3. Identify Strategies to Track, Secure, & Troubleshoot Remote Systems
You can then take steps to track, secure, and troubleshoot computers, whether those systems are located in the office or elsewhere. These strategies can aid you now and in the future, particularly if remote work becomes a more regular part of our daily work lives.
Systems serve as the conduit through which users access all their other allowed IT resources, so you’ll want to ensure they’re properly configured and monitored. This is particularly true when users work remotely, further away from IT’s traditional office purview. An OS-agnostic cloud solution can extend AD identities to major operating systems, including Windows, Mac, and Linux, as well as take on remote system management tasks that AD cannot.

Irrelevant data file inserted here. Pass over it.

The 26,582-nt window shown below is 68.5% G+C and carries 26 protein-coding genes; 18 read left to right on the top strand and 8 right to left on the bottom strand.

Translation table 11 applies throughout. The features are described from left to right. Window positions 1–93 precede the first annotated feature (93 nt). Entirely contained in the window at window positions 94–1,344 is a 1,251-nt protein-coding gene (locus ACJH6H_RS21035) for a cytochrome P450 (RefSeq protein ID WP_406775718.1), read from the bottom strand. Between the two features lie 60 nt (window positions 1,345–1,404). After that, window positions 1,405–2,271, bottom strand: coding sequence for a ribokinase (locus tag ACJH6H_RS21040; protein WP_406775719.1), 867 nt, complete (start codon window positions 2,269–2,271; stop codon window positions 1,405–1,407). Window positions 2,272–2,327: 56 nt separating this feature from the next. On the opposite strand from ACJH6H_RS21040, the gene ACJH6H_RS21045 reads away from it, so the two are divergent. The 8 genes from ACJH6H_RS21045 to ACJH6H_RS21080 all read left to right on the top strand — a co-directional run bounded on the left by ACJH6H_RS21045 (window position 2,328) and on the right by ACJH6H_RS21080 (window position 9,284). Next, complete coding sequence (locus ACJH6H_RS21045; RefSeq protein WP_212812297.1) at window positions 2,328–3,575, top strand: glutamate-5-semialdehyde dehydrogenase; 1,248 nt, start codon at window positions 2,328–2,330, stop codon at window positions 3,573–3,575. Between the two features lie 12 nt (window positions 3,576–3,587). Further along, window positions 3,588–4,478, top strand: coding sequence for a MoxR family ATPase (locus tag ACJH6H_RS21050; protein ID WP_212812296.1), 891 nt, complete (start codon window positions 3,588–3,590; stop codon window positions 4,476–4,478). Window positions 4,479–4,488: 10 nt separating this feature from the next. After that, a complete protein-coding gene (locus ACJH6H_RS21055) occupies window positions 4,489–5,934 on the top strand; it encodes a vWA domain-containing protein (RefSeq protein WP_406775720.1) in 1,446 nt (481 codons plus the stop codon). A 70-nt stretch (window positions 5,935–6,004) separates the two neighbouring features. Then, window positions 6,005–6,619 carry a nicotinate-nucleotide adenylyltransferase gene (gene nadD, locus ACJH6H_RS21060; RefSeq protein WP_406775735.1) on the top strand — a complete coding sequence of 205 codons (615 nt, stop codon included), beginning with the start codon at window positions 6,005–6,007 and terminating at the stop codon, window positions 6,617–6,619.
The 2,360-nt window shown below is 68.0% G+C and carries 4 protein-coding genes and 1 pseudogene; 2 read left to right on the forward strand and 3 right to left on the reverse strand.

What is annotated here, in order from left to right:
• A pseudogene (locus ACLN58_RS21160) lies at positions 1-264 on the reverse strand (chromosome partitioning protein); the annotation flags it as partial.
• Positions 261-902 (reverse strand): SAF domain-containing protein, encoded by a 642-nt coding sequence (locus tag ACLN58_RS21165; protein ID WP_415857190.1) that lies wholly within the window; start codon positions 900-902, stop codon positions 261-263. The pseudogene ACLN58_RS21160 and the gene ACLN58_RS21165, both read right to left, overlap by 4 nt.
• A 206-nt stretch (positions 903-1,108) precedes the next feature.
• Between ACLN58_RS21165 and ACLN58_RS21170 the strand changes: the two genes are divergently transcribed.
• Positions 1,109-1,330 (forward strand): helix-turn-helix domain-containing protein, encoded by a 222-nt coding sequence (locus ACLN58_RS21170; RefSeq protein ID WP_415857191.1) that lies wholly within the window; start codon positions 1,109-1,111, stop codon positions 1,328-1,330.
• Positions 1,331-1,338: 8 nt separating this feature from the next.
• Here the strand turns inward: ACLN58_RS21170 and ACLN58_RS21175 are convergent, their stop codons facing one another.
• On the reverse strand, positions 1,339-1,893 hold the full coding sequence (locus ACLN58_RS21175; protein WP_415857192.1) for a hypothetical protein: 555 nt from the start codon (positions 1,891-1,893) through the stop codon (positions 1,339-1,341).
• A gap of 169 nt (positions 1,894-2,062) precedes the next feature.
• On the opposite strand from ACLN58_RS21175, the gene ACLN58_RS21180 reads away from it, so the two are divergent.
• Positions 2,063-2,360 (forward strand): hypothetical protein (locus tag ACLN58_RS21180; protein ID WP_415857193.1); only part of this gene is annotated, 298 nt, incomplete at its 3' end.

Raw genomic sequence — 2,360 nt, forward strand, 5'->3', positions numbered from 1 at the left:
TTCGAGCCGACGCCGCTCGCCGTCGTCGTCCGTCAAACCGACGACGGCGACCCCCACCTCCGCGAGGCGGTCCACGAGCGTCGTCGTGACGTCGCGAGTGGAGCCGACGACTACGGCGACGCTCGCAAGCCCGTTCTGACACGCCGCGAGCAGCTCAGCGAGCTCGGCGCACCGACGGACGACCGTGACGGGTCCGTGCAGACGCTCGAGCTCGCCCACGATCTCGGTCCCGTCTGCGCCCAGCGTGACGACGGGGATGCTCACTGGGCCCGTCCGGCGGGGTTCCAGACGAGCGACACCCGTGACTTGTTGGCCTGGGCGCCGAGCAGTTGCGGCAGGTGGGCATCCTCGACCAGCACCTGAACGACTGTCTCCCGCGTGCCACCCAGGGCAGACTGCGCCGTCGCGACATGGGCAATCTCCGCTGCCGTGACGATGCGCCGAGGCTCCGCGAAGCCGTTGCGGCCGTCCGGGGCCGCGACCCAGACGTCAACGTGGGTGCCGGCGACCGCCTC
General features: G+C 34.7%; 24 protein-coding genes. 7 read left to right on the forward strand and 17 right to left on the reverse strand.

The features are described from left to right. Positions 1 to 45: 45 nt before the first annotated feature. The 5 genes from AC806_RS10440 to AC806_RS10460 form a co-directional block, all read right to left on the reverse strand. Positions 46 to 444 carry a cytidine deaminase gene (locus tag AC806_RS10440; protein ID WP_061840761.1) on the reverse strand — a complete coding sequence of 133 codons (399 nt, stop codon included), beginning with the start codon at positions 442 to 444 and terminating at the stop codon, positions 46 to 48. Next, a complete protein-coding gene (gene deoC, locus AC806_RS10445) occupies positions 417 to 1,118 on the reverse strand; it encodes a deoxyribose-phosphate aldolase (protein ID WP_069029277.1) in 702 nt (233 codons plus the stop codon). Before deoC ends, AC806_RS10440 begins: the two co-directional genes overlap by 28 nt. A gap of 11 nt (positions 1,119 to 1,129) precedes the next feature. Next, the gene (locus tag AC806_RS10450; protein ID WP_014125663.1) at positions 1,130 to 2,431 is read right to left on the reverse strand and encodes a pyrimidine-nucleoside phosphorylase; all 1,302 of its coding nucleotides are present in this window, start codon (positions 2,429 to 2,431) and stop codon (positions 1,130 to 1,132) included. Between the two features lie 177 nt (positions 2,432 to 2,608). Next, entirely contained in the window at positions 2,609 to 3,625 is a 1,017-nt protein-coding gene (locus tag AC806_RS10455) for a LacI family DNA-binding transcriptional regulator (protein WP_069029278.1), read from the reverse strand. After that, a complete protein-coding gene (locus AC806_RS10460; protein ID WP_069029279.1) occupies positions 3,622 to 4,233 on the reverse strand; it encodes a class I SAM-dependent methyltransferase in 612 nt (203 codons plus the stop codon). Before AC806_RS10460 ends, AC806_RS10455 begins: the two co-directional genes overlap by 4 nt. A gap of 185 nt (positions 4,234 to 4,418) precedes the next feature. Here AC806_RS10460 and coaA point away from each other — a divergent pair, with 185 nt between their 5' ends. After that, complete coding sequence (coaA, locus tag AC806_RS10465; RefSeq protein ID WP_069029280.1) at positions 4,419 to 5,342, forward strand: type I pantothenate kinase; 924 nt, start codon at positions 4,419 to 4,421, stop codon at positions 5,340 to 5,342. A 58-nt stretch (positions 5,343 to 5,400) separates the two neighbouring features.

You can use this type of cloud directory solution to implement security configurations, such as enforcing full disk encryption or requiring multi-factor authentication (MFA) at login, across a fleet of machines. The cloud solution can also return key telemetry about machine health and status.
These additional tools can also assist you in managing machines, wherever they are:
- IT asset management system: Log laptops and other hardware, such as monitors, that are sent home with users to equip their home offices.
- Remote computer access connection software: Provide remote support and management of user systems, as well as enable users to access their office computers from outside the office.
- Mobile device management (MDM) solution: Secure and manage mobile devices, in tandem with the system management capabilities of the cloud directory.